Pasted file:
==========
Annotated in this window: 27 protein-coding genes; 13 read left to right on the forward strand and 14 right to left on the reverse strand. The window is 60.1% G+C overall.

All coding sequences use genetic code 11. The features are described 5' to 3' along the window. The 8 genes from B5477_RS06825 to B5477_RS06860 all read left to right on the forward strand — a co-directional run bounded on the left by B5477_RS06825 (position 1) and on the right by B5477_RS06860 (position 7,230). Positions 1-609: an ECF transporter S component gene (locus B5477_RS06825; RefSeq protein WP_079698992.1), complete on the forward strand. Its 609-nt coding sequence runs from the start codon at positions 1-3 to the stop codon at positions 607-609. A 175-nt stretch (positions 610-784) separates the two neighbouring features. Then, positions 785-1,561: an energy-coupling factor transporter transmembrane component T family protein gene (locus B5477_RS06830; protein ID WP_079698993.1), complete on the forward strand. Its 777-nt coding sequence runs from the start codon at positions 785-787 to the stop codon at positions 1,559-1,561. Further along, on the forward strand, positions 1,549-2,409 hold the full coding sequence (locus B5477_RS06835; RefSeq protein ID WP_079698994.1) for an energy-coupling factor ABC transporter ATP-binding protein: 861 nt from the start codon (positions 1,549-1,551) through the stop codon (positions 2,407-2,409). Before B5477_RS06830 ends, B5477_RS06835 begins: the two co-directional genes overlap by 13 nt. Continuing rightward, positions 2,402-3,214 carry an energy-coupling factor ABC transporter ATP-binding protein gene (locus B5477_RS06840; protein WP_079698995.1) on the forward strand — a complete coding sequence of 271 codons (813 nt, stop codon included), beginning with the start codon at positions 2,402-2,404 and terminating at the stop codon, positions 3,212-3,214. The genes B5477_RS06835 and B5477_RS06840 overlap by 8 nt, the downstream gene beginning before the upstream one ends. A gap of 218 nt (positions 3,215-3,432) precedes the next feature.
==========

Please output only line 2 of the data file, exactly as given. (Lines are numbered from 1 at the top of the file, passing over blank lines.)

All coding sequences use genetic code 11. The features are described 5' to 3' along the window. The 8 genes from B5477_RS06825 to B5477_RS06860 all read left to right on the forward strand — a co-directional run bounded on the left by B5477_RS06825 (position 1) and on the right by B5477_RS06860 (position 7,230). Positions 1-609: an ECF transporter S component gene (locus B5477_RS06825; RefSeq protein WP_079698992.1), complete on the forward strand. Its 609-nt coding sequence runs from the start codon at positions 1-3 to the stop codon at positions 607-609. A 175-nt stretch (positions 610-784) separates the two neighbouring features. Then, positions 785-1,561: an energy-coupling factor transporter transmembrane component T family protein gene (locus B5477_RS06830; protein ID WP_079698993.1), complete on the forward strand. Its 777-nt coding sequence runs from the start codon at positions 785-787 to the stop codon at positions 1,559-1,561. Further along, on the forward strand, positions 1,549-2,409 hold the full coding sequence (locus B5477_RS06835; RefSeq protein ID WP_079698994.1) for an energy-coupling factor ABC transporter ATP-binding protein: 861 nt from the start codon (positions 1,549-1,551) through the stop codon (positions 2,407-2,409). Before B5477_RS06830 ends, B5477_RS06835 begins: the two co-directional genes overlap by 13 nt. Continuing rightward, positions 2,402-3,214 carry an energy-coupling factor ABC transporter ATP-binding protein gene (locus B5477_RS06840; protein WP_079698995.1) on the forward strand — a complete coding sequence of 271 codons (813 nt, stop codon included), beginning with the start codon at positions 2,402-2,404 and terminating at the stop codon, positions 3,212-3,214. The genes B5477_RS06835 and B5477_RS06840 overlap by 8 nt, the downstream gene beginning before the upstream one ends. A gap of 218 nt (positions 3,215-3,432) precedes the next feature.